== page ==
Also, from humans to hardware and software, there must be harmony and knowledge in order to minimise - if not fully eliminate - emerging threats as a result of new innovations that cyber-criminals are keen to take advantage of.
"A recurring problem that we see especially in the case of adjusting to new technologies is that company employees are not aware how the technology works and they can be a vulnerability to the company from within," Amir Kanaan, managing director for the Middle East, Turkey and Africa at Kaspersky, told Khaleej Times.
"The best way of working around this problem is to improve cyber-awareness and knowledge; these are key elements to building a cyber-immune organisation."
5G, for example, is an attractive ground for distributed denial of service attacks, thanks to the would-be massive number of connected devices and super-fast Internet speeds, making attacks more massive and impactful. In this case, AI can not only help neutralise these threats if and when they happen, but also anticipate them.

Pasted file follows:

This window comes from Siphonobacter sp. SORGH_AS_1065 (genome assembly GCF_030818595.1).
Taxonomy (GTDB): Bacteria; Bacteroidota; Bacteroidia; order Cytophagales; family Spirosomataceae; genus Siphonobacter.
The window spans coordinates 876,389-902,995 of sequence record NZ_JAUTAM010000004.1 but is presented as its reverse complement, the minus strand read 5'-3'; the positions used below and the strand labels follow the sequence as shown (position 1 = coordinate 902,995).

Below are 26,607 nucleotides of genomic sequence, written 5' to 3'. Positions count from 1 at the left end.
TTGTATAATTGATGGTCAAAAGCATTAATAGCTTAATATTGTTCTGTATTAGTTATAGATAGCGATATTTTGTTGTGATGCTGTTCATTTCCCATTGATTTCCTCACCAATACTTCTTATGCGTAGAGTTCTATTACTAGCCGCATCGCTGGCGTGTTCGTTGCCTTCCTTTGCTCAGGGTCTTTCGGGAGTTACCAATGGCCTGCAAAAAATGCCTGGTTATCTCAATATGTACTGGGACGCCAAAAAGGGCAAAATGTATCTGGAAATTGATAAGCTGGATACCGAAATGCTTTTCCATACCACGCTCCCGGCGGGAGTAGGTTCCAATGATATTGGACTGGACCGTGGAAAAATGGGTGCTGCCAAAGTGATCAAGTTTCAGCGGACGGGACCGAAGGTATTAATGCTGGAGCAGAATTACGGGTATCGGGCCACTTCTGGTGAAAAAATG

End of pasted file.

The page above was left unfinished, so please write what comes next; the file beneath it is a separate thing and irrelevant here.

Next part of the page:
"Because AI is so powerful, it is able to immediately capture any potential detrimental or incongruous communication piece that may affect the way of life, affect perception and affect interaction between people," Jackson Liu, head of Mena and Europe at Bigo Technology, told Khaleej Times.
"After capturing the said piece of information, it is then left to the governing body to determine how they would like to handle the situation, or if the situation warrants any alarms."
And, in the context of the saying "a tool is only as good as its user", Tim Griffin, founder and chief technology officer of Userful Corp, says that systems must be a unifying factor in a world in which they are seemingly entangled and complicated.
"If a system is complicated and hard to use and manage, then it will only hinder people's productivity and efficiency," he told Khaleej Times.
"On the other hand, an intuitive, flexible and easy-to-use system will definitely improve operations in the enterprise."